is a writer, visual artist, humorist and HTMLGIANT contributor, and his
fiction, non-fiction and humor pieces appear widely on internet
publications and anthologies by small indie presses.
with Jimmy Chen
How long did it take you to write all the stories in your collection?
Jimmy Chen: Some of the pieces were
already published online, the rest took about two weeks. Looking back,
I probably should have spent more time on the chapbook.
have a collection in mind when you were writing them?
JC: Not really, I was simply trying to
write companion pieces to the ones already published. If I am to name
names, I think The Age of Wire and
String by Ben Marcus and Varieties
of Disturbance by Lydia Davis were in the back of my mind --
only because the pieces are really short and seem to relish off such
constraints, as well as for their unapologetic strange logic.
you choose which stories to include and in what order?
order was somewhat arbitrary, other than The Typographer and Re: Loading This Typewriter being
first and last, respectively, for hopefully intuitive reasons. The
alienation of technology sort of culminated with the penultimate A Second Person, so I guess its
place was intentional too.
does the word "story"
mean to you?
doesn't mean plot or character, an idea at the point of some
contention. I will admit my favorite stories -- like any Raymond
Carver, Dubliners, or Nine Stories -- are all character based, but for
me a "story" is simply a linguistic gesture, a body of words which
spawn ideas, even problems about their own artifice. Borges, Perec, and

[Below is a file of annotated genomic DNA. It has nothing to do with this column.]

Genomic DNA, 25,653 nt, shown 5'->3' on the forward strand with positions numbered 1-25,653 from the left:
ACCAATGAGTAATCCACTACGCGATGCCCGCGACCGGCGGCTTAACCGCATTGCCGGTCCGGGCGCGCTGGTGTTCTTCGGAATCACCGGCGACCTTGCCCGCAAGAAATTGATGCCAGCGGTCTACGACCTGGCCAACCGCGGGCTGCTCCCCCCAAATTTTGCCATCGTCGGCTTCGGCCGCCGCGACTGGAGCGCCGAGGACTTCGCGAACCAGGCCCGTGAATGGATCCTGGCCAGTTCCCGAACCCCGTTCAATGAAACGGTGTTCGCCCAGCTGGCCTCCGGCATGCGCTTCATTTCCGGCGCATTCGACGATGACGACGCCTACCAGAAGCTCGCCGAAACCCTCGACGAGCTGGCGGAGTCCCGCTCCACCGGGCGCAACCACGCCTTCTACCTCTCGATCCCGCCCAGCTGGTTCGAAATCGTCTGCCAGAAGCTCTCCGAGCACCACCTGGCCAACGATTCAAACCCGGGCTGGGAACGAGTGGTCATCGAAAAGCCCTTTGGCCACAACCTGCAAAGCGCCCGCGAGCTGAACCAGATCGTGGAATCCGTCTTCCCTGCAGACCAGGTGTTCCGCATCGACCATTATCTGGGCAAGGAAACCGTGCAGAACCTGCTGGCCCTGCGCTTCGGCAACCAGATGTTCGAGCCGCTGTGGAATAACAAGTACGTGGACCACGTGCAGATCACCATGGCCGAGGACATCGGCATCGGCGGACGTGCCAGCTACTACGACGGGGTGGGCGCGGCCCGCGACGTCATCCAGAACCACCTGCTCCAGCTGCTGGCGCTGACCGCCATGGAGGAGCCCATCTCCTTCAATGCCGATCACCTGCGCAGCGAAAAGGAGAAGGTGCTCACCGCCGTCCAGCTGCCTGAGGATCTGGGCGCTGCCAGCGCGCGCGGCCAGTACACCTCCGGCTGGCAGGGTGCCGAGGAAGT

Barthelme are "problematic" writers in this way, which I try to
emulate. They saw a story as a riddle, a poem without line breaks,
which has been very instructive.
Do you have a reader in mind when you write stories?
I write stories that I would want to read, which I suppose is
solipsist, even narcissistic. I'm suspicious of the egalitarian ideal
that writing is selfless and for the common reader. Writers, as all
artists, are egotistical maniacs who deem their perception worth
documenting, and who, in their mire, inadvertently transcend themselves
and affect others with their art. People have sex for selfish reasons
and babies are made. Well, writers write for selfish reasons and
culture is made.
anything you'd like to ask someone who has read your collection,
anything at all?
is rather laced with sarcasm, and I wonder if the omniscient narrator
is even likable, and if that's important to the reader.
TSR: How does
it feel knowing that people are buying your book?
still kind of flattered and surprised that the first print run of 75
has sold out, and that it was received with relative positivity --
mainly because, honestly, the better pieces, I feel, were already
available online, and I didn't work that hard on it. I'm not flaunting
any casualness, only suggesting that I'm humbled people went out of
their way to procure the chapbook. With online publishing, which is
mainly what I'm involved in, it's free and at the tip of a button; that
others chose to read my work that way seems appropriate. That others
have purchased the chapbook is subduing.
What are you working on now?
painfully editing two more elaborate pieces about a condominium and
wikipedia-type entry for a fictional television show. I'm also writing
a handful of dense paragraph flash fictions that attempt to recoil
inward, in the sense that the story, given the length, is not able to
the three most recent short story collections you've read?
JC: Two are Like Life and Self-Help
by Lorrie Moore, and I started poking through David Sedaris's stories
again, my wife and I taking turns reading them to each other in bed. I
got over my unfair bias against him because he was "too popular," which
is not only absurd but really small. At the end of the day, Sedaris is
one of the few who can make me laugh out loud, literally. He has a way
of delivering a line that I could learn from, and a deep sustaining
empathy for the world.